Academy Offer

Extended to August 15

Claim a 20% discount on all eLearning and virtual courses purchases with code EDU20OFF.

This promotion does not apply to the credential programs.

(554g) Early-Stage Evaluation Procedure for CO2 Utilization Technologies at Low Technology Readiness Levels: A Case Study for Electrochemical Production of Ethylene

Roh, K. - Presenter, Korea Advanced Institute of Science and Technology (KAIST)
Bardow, A., RWTH Aachen University
Bongartz, D., RWTH Aachen University
Burre, J., RWTH Aachen University
Chung, W., Korea Advanced Institute of Science and Technology (KAIST)
Lee, J. H., Korea Advanced Institute of Science and Technology (KAIST)
Deutz, S., RWTH Aachen University
Han, D., Korea Advanced Institute of Science and Technology (KAIST)
Heßelmann, M., RWTH Aachen University
König, A., RWTH Aachen University
Lee, J. S., Department of Chemical and Biomolecular Engineering
Meys, R., RWTH Aachen University
Völker, S., Institute of Technical Thermodynamics
Wessling, M., RWTH Aachen University
Mitsos, A., RWTH Aachen University
Kohlhaas, Y., RWTH Aachen University
CO2 utilization (CU) has attracted much attention in both industry and academia due to its potential to mitigate greenhouse gas (GHG) emissions while generating economic benefits1,2. Most emerging CO2 utilization technologies still remain at low technology readiness levels (TRLs)3 except a few cases such as the production of commodities4,5 and synthetic fuels6,7. Given the large number of potential CU technologies, successful early-stage evaluation can identify promising ones to guide R&D investments. Thereby, overall cost can be reduced drastically since large-scale experiments and demonstration at higher TRLs are by far the highest cost components in process development can be prevented for non-promising technologies8. However, key challenges of early-stage evaluation are the limited availability and uncertainty of data9 that are addressed in this contribution.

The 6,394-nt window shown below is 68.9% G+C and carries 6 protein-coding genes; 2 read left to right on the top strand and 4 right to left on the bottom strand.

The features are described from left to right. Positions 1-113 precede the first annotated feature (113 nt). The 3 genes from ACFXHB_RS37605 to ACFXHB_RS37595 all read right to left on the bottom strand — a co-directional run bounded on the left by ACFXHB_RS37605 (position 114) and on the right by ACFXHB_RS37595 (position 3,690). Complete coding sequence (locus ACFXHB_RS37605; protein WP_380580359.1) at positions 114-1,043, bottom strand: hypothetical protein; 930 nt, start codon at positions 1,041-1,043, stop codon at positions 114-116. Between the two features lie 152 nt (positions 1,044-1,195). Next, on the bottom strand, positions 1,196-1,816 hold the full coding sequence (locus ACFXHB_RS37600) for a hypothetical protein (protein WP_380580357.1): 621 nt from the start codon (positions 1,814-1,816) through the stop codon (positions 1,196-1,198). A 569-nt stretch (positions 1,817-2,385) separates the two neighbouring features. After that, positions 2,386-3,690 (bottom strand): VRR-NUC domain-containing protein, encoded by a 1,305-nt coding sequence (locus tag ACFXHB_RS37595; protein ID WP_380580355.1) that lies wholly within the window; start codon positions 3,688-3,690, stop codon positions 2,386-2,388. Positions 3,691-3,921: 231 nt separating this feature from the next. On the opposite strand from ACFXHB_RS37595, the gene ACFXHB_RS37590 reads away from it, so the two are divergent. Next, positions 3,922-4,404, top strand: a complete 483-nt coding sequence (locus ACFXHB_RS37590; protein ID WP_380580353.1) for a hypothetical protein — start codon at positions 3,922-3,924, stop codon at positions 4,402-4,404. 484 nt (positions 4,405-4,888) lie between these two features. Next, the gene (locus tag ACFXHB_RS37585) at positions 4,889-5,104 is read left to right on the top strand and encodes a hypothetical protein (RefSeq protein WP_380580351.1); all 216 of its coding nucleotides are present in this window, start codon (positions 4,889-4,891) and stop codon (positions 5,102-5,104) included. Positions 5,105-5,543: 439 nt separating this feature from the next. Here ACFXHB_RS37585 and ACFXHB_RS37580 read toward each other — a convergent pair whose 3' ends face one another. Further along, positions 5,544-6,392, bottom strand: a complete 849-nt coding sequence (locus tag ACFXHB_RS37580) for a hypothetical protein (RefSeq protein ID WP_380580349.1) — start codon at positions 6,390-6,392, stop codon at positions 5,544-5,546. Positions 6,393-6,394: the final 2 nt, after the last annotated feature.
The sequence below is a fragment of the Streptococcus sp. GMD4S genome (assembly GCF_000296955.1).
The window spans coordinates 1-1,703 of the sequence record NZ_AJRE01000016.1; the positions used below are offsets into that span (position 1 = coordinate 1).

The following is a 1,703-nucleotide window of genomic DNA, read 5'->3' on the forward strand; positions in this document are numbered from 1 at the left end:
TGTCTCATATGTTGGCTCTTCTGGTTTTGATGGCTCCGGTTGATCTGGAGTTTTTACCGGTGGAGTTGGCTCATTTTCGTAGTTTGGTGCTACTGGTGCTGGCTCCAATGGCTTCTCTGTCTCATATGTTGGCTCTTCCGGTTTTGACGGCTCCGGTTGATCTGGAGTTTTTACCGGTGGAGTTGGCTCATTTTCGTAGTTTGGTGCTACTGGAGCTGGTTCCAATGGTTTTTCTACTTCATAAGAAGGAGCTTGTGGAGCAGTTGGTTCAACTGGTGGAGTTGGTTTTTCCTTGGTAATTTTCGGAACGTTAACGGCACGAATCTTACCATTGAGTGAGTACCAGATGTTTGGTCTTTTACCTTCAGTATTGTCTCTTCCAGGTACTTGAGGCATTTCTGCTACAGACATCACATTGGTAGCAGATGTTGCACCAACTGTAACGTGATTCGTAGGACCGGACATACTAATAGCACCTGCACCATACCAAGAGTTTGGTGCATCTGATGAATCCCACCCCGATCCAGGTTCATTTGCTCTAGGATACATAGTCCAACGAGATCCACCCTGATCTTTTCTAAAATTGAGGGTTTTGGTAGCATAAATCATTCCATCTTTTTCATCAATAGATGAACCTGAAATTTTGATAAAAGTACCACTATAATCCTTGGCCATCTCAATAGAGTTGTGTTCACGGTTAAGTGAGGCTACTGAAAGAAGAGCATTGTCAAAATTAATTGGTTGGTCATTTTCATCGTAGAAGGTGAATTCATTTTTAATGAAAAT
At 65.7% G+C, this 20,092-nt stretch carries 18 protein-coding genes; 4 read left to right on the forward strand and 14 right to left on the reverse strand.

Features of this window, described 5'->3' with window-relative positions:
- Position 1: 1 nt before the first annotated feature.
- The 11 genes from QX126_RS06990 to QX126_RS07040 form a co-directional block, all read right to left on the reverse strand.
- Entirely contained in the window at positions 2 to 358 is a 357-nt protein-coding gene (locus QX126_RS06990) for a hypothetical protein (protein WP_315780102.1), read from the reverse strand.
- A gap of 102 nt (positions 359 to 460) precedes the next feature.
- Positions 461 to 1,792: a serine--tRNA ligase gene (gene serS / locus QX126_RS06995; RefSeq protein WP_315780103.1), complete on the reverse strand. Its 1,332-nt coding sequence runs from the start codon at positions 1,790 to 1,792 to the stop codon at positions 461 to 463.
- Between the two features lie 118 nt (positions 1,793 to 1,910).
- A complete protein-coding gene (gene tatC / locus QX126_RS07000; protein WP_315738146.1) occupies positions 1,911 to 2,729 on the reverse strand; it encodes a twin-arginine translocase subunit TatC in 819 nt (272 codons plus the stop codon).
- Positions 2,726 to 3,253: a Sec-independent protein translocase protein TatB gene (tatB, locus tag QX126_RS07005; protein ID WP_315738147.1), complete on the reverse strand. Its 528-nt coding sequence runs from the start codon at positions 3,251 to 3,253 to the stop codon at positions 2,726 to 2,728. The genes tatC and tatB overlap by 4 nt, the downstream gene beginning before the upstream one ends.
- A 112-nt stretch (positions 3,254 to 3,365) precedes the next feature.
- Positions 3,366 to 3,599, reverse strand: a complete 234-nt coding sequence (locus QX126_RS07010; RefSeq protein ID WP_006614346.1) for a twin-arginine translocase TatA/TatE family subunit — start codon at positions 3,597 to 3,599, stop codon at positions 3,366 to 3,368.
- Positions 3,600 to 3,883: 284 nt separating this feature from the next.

We propose a systematic and comprehensive procedure for the early-stage evaluation of emerging CU technologies. More specifically, we employ the TRL scale and focus on TRL 2–4. The procedure consists of three steps: 1. data preparation, 2. data calculation, and 3. performance indicator calculation. The performance indicators are grouped into five categories: material, energy, GHG reduction, economics, and combined GHG reduction and economics. The procedure also depends on the type of CU technology, namely, thermochemical, electrochemical, and biological CO2 conversion. We demonstrate the proposed procedure on co-electrolysis of CO2 and H2O for ethylene production10,11, which is studied as if it were at TRL 2, 3, and 4. We conceptually design the ethylene production process (for the analysis at TRL 4). Then we calculate the performance indicators to discuss how the evaluation outcomes evolve with increasing TRL.


  1. Kätelhön A, Meys R, Deutz S, Suh S, Bardow A. Climate change mitigation potential of carbon capture and utilization in the chemical industry. Proc Natl Acad Sci. 2019;116(23):11187-11194. doi:10.1073/pnas.1821029116
  2. Roh K, Al‐Hunaidy AS, Imran H, Lee JH. Optimization‐based identification of CO2 capture and utilization processing paths for life cycle greenhouse gas reduction and economic benefits. AIChE J. 2019;65(7):e16580. doi:10.1002/aic.16580
  3. Zimmermann AW, Schomäcker R. Assessing Early-Stage CO2 utilization Technologies—Comparing Apples and Oranges? Energy Technol. 2017;5(6):850-860. doi:10.1002/ente.201600805
  4. Carbon Recycling International. Carbon Recycling International. Published 2018. Accessed June 6, 2018.
  5. von der Assen N, Bardow A. Life cycle assessment of polyols for polyurethane production using CO2 as feedstock: insights from an industrial case study. Green Chem. 2014;16(6):3272. doi:10.1039/c4gc00513a
  6. Sunfire GmbH. Sunfire - Syngas. Published 2018. Accessed June 9, 2018.
  7. Rönsch S, Schneider J, Matthischke S, et al. Review on methanation – From fundamentals to current projects. Fuel. 2016;166:276-296. doi:10.1016/j.fuel.2015.10.111
  8. Zimmermann A, Wunderlich J, Buchner G, et al. Techno-Economic Assessment & Life-Cycle Assessment Guidelines for CO2 Utilization.; 2018. doi:10.3998/2027.42/145436
  9. Ulonska K, Skiborowski M, Mitsos A, Viell J. Early-stage evaluation of biorefinery processing pathways using process network flux analysis. AIChE J. 2016;62(9):3096-3108. doi:10.1002/aic.15305
  10. Yano H, Tanaka T, Nakayama M, Ogura K. Selective electrochemical reduction of CO2 to ethylene at a three-phase interface on copper(I) halide-confined Cu-mesh electrodes in acidic solutions of potassium halides. J Electroanal Chem. 2004;565(2):287-293. doi:10.1016/j.jelechem.2003.10.021
  11. Vennekoetter J-B, Sengpiel R, Wessling M. Beyond the catalyst: How electrode and reactor design determine the product spectrum during electrochemical CO2 reduction. Chem Eng J. 2019;364(September 2018):89-101. doi:10.1016/j.cej.2019.01.045